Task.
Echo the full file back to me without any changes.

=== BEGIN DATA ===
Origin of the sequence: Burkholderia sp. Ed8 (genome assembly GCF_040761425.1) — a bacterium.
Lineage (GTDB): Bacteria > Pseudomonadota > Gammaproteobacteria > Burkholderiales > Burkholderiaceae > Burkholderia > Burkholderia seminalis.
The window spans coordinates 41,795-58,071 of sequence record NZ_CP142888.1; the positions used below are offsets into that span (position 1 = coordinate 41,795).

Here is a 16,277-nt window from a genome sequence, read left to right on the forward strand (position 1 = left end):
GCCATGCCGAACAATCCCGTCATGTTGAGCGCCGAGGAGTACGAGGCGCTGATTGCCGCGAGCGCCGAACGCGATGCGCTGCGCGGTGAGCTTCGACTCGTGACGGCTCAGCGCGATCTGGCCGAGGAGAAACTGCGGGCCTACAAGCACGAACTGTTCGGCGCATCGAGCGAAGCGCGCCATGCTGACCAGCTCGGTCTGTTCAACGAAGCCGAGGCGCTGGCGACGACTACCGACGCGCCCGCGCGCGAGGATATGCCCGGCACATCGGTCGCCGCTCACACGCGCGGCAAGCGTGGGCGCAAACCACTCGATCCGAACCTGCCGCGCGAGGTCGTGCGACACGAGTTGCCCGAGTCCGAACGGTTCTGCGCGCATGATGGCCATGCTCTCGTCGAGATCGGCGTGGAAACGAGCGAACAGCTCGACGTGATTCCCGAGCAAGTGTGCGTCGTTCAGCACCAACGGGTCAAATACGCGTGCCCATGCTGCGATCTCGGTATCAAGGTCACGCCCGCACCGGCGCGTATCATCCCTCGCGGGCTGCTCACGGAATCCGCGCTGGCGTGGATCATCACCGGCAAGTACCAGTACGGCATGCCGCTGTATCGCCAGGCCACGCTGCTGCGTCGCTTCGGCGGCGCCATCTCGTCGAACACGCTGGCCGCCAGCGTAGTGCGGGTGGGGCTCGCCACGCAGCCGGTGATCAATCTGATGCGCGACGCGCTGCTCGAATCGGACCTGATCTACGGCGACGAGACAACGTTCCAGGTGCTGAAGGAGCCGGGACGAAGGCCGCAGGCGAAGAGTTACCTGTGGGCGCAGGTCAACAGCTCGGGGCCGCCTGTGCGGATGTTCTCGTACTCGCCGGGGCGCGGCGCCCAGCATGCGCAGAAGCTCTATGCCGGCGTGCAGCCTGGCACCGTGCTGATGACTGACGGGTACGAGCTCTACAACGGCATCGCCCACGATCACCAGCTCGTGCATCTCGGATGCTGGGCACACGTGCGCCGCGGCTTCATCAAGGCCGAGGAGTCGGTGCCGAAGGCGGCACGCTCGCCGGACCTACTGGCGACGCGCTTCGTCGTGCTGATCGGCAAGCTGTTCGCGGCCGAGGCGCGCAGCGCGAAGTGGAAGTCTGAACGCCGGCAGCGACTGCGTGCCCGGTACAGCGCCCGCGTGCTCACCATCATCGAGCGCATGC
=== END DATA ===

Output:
Origin of the sequence: Burkholderia sp. Ed8 (genome assembly GCF_040761425.1) — a bacterium.
Lineage (GTDB): Bacteria > Pseudomonadota > Gammaproteobacteria > Burkholderiales > Burkholderiaceae > Burkholderia > Burkholderia seminalis.
The window spans coordinates 41,795-58,071 of sequence record NZ_CP142888.1; the positions used below are offsets into that span (position 1 = coordinate 41,795).

Here is a 16,277-nt window from a genome sequence, read left to right on the forward strand (position 1 = left end):
GCCATGCCGAACAATCCCGTCATGTTGAGCGCCGAGGAGTACGAGGCGCTGATTGCCGCGAGCGCCGAACGCGATGCGCTGCGCGGTGAGCTTCGACTCGTGACGGCTCAGCGCGATCTGGCCGAGGAGAAACTGCGGGCCTACAAGCACGAACTGTTCGGCGCATCGAGCGAAGCGCGCCATGCTGACCAGCTCGGTCTGTTCAACGAAGCCGAGGCGCTGGCGACGACTACCGACGCGCCCGCGCGCGAGGATATGCCCGGCACATCGGTCGCCGCTCACACGCGCGGCAAGCGTGGGCGCAAACCACTCGATCCGAACCTGCCGCGCGAGGTCGTGCGACACGAGTTGCCCGAGTCCGAACGGTTCTGCGCGCATGATGGCCATGCTCTCGTCGAGATCGGCGTGGAAACGAGCGAACAGCTCGACGTGATTCCCGAGCAAGTGTGCGTCGTTCAGCACCAACGGGTCAAATACGCGTGCCCATGCTGCGATCTCGGTATCAAGGTCACGCCCGCACCGGCGCGTATCATCCCTCGCGGGCTGCTCACGGAATCCGCGCTGGCGTGGATCATCACCGGCAAGTACCAGTACGGCATGCCGCTGTATCGCCAGGCCACGCTGCTGCGTCGCTTCGGCGGCGCCATCTCGTCGAACACGCTGGCCGCCAGCGTAGTGCGGGTGGGGCTCGCCACGCAGCCGGTGATCAATCTGATGCGCGACGCGCTGCTCGAATCGGACCTGATCTACGGCGACGAGACAACGTTCCAGGTGCTGAAGGAGCCGGGACGAAGGCCGCAGGCGAAGAGTTACCTGTGGGCGCAGGTCAACAGCTCGGGGCCGCCTGTGCGGATGTTCTCGTACTCGCCGGGGCGCGGCGCCCAGCATGCGCAGAAGCTCTATGCCGGCGTGCAGCCTGGCACCGTGCTGATGACTGACGGGTACGAGCTCTACAACGGCATCGCCCACGATCACCAGCTCGTGCATCTCGGATGCTGGGCACACGTGCGCCGCGGCTTCATCAAGGCCGAGGAGTCGGTGCCGAAGGCGGCACGCTCGCCGGACCTACTGGCGACGCGCTTCGTCGTGCTGATCGGCAAGCTGTTCGCGGCCGAGGCGCGCAGCGCGAAGTGGAAGTCTGAACGCCGGCAGCGACTGCGTGCCCGGTACAGCGCCCGCGTGCTCACCATCATCGAGCGCATGC